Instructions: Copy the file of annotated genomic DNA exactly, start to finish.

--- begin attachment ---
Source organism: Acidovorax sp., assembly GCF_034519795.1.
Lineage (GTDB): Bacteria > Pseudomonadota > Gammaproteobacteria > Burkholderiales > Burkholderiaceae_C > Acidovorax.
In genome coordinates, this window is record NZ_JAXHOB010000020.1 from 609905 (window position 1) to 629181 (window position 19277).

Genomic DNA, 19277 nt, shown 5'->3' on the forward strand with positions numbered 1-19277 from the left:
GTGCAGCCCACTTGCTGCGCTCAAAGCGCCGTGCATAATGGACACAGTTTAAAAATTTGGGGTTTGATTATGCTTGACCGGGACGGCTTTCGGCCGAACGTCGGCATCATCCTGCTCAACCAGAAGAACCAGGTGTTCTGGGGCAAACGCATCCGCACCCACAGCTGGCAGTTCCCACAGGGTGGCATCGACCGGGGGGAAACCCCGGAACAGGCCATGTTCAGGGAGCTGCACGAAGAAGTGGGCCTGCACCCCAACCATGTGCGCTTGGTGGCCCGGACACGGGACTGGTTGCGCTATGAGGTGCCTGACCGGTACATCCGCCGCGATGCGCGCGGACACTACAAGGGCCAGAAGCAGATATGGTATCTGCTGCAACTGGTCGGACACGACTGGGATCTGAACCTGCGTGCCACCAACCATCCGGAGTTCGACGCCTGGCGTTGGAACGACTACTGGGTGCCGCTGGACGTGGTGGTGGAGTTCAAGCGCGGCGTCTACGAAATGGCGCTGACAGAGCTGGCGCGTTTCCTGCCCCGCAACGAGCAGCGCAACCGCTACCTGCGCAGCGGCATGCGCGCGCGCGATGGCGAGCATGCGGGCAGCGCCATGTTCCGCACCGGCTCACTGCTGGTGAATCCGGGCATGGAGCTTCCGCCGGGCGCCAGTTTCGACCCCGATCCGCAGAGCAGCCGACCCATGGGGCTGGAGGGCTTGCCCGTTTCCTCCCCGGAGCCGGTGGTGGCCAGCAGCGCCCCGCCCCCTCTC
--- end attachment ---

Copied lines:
Source organism: Acidovorax sp., assembly GCF_034519795.1.
Lineage (GTDB): Bacteria > Pseudomonadota > Gammaproteobacteria > Burkholderiales > Burkholderiaceae_C > Acidovorax.
In genome coordinates, this window is record NZ_JAXHOB010000020.1 from 609905 (window position 1) to 629181 (window position 19277).

Genomic DNA, 19277 nt, shown 5'->3' on the forward strand with positions numbered 1-19277 from the left:
GTGCAGCCCACTTGCTGCGCTCAAAGCGCCGTGCATAATGGACACAGTTTAAAAATTTGGGGTTTGATTATGCTTGACCGGGACGGCTTTCGGCCGAACGTCGGCATCATCCTGCTCAACCAGAAGAACCAGGTGTTCTGGGGCAAACGCATCCGCACCCACAGCTGGCAGTTCCCACAGGGTGGCATCGACCGGGGGGAAACCCCGGAACAGGCCATGTTCAGGGAGCTGCACGAAGAAGTGGGCCTGCACCCCAACCATGTGCGCTTGGTGGCCCGGACACGGGACTGGTTGCGCTATGAGGTGCCTGACCGGTACATCCGCCGCGATGCGCGCGGACACTACAAGGGCCAGAAGCAGATATGGTATCTGCTGCAACTGGTCGGACACGACTGGGATCTGAACCTGCGTGCCACCAACCATCCGGAGTTCGACGCCTGGCGTTGGAACGACTACTGGGTGCCGCTGGACGTGGTGGTGGAGTTCAAGCGCGGCGTCTACGAAATGGCGCTGACAGAGCTGGCGCGTTTCCTGCCCCGCAACGAGCAGCGCAACCGCTACCTGCGCAGCGGCATGCGCGCGCGCGATGGCGAGCATGCGGGCAGCGCCATGTTCCGCACCGGCTCACTGCTGGTGAATCCGGGCATGGAGCTTCCGCCGGGCGCCAGTTTCGACCCCGATCCGCAGAGCAGCCGACCCATGGGGCTGGAGGGCTTGCCCGTTTCCTCCCCGGAGCCGGTGGTGGCCAGCAGCGCCCCGCCCCCTCTC